Category Archives: Youth

Youth Waterfowl Hunting Days Approach for the 2016-2017 Season

As in years past, California’s young hunters will have one weekend to hunt in the Northeastern Zone before the general waterfowl seasons open around the state. The Youth Waterfowl Days in the Northeastern Zone for the 2016-2017 season fall on Saturday, Sept. 24 and Sunday, Sept. 25.

Beginning with the 2016-2017 waterfowl season, the U.S. Fish and Wildlife Service raised the age to participate in Youth Waterfowl Days to include licensed youth hunters who are 17 years of age or younger at the time of the hunt. All youth hunters must be accompanied by a non-hunting adult who is 18 years of age or older.

In the Southern San Joaquin Valley, Southern California, Colorado River and Balance of the State zones, Youth Waterfowl Hunt Days will be Feb. 4 and Feb. 5, 2017.

Youth Waterfowl Days are allowed on state wildlife areas, federal refuges and private lands. Federal refuges and state wildlife areas in the Northeastern Zone (with the exception of Willow Creek) will be open for youth hunting on those days. Hunters and chaperones should contact specific areas for details on hunt opportunities.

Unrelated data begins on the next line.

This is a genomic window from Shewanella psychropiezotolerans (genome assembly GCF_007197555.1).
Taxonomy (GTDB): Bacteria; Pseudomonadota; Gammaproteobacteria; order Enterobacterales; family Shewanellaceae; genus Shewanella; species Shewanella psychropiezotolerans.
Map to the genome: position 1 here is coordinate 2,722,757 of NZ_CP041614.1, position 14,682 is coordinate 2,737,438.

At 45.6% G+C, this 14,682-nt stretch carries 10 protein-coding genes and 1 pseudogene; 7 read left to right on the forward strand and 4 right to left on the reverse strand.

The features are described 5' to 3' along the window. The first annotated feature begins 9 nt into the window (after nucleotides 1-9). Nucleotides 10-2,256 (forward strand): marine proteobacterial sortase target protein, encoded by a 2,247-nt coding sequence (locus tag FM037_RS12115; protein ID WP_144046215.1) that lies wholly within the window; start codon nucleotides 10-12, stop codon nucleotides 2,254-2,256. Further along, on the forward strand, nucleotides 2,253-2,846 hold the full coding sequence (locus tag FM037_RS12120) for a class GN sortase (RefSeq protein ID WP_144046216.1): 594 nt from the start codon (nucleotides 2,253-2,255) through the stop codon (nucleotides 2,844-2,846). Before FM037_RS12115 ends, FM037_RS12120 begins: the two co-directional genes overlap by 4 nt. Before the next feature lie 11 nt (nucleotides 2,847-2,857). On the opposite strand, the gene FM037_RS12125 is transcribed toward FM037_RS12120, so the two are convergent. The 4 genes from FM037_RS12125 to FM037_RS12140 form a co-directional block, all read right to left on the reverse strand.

Youth Waterfowl Days are held in addition to the regular waterfowl seasons and must be held outside any regular duck season, regardless of location. Federal regulations require any waterfowl hunter that is 16 years of age or older to possess a federal duck stamp.

The complete regulations can be found at www.wildlife.ca.gov/hunting/waterfowl.

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Media Contacts:
Melanie Weaver, CDFW Wildlife Branch, (916) 445-3717
Kirsten Macintyre, CDFW Communications, (916) 322-8988

Sandhill Crane Tours Showcase Birds with New Classification

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The sandhill crane is making its annual migration to the Central Valley – this time with a new name.

Previously known as Grus canadensis, genetic work has led scientists to reclassify the bird as Antigone canadensis (named after Oedipus’ daughter and half-sister in Greek mythology).

“Antigone is most associated with loyal devotion to family, and this brand fits well with observing cranes. Monogamy is displayed among mated pairs, and parents and juveniles are viewable together, moving about in family units of three or four,” said CDFW Interpretive Supervisor David Moore. “This season, the docents have a new name to interpret for our sandhill crane viewers.”